National governments neglecting development needs of cities: report

Only one quarter of the world’s governments have urban development policies and most are not enough to make cities sustainable

National governments around the world are neglecting the needs of their major cities with non-existent or inadequate development policies, a new report has found.

National governments are key to making cities more sustainable, because cities are limited in the policy measures they can take for themselves, the report points out. However, only a quarter of the world’s governments have urban development policies at all, and most of those that do exist are not sufficient to make cities sustainable.

The report looks at the key measures of energy generation, transport, waste management and infrastructure. For instance, putting in adequate public transport can transform the lives of citizens and the carbon footprint of the cities they live in. Encouraging the use of electric vehicles above petrol or diesel-driven cars can also have a large effect, not just on greenhouse gas emissions but also on removing some of the key causes of air pollution.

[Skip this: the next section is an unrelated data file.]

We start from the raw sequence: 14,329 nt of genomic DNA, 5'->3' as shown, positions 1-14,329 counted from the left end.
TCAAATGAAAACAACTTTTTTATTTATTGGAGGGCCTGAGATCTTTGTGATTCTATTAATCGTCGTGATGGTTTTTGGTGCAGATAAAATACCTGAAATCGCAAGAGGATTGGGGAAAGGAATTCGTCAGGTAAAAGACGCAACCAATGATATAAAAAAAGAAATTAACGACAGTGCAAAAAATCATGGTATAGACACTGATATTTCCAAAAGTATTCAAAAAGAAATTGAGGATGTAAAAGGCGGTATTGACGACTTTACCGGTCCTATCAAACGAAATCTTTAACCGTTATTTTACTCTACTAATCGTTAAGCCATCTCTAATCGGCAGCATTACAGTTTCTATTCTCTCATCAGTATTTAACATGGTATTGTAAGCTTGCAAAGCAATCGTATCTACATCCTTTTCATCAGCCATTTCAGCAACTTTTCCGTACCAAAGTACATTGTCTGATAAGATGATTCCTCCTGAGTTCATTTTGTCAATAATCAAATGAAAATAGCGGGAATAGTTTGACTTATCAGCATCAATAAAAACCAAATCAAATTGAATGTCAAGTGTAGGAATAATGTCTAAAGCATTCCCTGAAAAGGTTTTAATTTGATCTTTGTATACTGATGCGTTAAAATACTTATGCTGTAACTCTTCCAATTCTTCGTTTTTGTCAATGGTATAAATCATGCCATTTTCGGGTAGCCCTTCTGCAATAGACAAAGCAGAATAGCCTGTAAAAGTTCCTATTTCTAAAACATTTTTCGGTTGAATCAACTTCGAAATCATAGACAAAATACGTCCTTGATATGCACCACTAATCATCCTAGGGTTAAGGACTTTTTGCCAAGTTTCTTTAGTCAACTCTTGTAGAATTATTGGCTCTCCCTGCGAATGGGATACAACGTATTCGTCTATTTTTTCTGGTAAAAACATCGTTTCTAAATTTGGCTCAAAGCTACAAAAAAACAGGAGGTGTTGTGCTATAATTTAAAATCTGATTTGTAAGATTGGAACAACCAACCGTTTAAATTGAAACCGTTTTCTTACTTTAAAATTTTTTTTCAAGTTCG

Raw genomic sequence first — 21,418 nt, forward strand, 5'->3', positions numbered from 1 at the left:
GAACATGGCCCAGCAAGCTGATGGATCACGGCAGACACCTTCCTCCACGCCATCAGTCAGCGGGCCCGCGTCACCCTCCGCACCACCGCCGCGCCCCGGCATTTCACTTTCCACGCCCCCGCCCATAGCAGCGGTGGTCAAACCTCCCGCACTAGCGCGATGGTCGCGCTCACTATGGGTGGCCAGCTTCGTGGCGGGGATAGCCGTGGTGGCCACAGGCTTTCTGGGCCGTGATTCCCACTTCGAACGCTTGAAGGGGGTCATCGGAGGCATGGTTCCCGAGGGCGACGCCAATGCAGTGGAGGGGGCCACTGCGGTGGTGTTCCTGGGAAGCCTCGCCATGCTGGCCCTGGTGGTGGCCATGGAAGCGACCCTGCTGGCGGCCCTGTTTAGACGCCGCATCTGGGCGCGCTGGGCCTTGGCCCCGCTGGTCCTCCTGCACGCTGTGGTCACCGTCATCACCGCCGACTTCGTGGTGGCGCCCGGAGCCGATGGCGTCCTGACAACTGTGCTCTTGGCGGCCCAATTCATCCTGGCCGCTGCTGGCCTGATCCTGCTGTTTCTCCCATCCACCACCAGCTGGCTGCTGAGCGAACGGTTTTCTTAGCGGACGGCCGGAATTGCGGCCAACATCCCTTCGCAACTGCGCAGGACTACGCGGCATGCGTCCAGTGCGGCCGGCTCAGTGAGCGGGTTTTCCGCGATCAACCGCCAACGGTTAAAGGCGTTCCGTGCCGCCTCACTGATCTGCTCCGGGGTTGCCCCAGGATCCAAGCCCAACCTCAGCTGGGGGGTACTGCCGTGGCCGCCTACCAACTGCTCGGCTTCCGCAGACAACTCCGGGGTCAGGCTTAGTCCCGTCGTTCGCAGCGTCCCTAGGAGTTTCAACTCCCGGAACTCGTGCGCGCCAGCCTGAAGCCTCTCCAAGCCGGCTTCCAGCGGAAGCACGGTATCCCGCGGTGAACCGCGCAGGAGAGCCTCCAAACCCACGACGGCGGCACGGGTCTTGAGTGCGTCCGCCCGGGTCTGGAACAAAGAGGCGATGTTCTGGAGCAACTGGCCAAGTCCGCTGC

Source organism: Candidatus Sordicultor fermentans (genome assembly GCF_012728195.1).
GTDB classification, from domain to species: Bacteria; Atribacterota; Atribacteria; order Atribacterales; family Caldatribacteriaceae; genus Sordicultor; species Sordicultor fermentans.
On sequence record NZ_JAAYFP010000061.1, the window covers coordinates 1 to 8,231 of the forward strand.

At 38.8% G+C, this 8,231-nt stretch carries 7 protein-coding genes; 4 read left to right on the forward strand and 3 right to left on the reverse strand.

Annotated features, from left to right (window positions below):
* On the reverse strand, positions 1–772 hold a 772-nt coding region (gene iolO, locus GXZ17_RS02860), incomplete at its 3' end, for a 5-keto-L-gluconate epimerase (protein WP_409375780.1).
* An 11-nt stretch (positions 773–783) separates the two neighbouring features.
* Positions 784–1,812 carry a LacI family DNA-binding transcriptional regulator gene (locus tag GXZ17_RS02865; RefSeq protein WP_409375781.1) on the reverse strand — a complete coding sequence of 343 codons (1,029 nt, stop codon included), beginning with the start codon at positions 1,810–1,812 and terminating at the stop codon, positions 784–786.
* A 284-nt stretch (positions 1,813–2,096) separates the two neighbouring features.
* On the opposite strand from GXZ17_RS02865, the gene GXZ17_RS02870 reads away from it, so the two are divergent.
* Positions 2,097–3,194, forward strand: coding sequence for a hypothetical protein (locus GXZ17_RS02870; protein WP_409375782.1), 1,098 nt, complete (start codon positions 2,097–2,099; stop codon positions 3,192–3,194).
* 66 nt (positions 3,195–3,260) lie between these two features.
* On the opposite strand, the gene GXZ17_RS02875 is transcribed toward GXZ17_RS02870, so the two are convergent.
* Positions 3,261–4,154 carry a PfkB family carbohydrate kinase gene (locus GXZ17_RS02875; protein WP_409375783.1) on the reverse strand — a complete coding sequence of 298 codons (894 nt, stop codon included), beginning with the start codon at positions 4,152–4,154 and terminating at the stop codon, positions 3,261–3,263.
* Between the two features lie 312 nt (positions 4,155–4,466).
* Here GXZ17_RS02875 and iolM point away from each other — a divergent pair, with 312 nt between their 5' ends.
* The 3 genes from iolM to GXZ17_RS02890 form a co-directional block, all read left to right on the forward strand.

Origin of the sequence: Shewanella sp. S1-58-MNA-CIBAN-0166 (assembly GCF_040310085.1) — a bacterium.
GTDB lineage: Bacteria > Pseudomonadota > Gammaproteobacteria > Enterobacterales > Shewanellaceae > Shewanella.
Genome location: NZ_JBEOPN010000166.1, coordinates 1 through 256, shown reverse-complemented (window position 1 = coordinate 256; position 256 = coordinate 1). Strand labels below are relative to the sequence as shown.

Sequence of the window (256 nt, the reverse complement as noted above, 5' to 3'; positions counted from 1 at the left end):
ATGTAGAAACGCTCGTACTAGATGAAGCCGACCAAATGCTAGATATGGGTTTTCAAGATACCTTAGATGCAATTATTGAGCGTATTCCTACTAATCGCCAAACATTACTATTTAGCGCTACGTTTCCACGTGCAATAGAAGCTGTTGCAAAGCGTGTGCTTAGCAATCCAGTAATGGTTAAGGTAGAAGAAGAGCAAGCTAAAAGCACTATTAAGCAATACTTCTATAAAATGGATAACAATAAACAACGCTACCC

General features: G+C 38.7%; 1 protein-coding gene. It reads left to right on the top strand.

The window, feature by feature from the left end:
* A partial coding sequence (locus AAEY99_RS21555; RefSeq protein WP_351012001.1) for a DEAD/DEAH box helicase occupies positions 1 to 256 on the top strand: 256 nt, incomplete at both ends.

The report, from the Stockholm Environment Institute and the Coalition for Urban Transitions and funded by Bloomberg Philanthropies, suggests national governments are neglecting the needs of their major cities even when they have in place national policies on issues such as climate change and greenhouse gas emissions. Derik Broekhoff of the Stockholm Environment Institute, the lead author of the study, said: “Now is the time for national governments to put cities at the heart of their national development strategies. Countries must consider what policies they need to deliver in order to ensure their countries and cities are prepared for the unprecedented urbanisation and climate challenges the world is facing.”

Cities around the world are facing rapid population growth, and are likely to be among the areas worst hit by dramatic climate change, in part because many are at risk of rising sea levels, floods and droughts. For most of human history, the rural population was greater than those of cities, and it is only in just over the last decade that this balance has shifted, with most of the world’s populations now living in urban centres, a trend that is expected to accelerate even further.

As well as transport, housing is a key source of greenhouse gas emissions, with heating, cooling and other energy and water use. But while many cities are attempting to deal with these infrastructure issues, the report notes, national governments often hold the key but fail to consider the needs of their biggest cities when developing policy.

Avots: The Guardian

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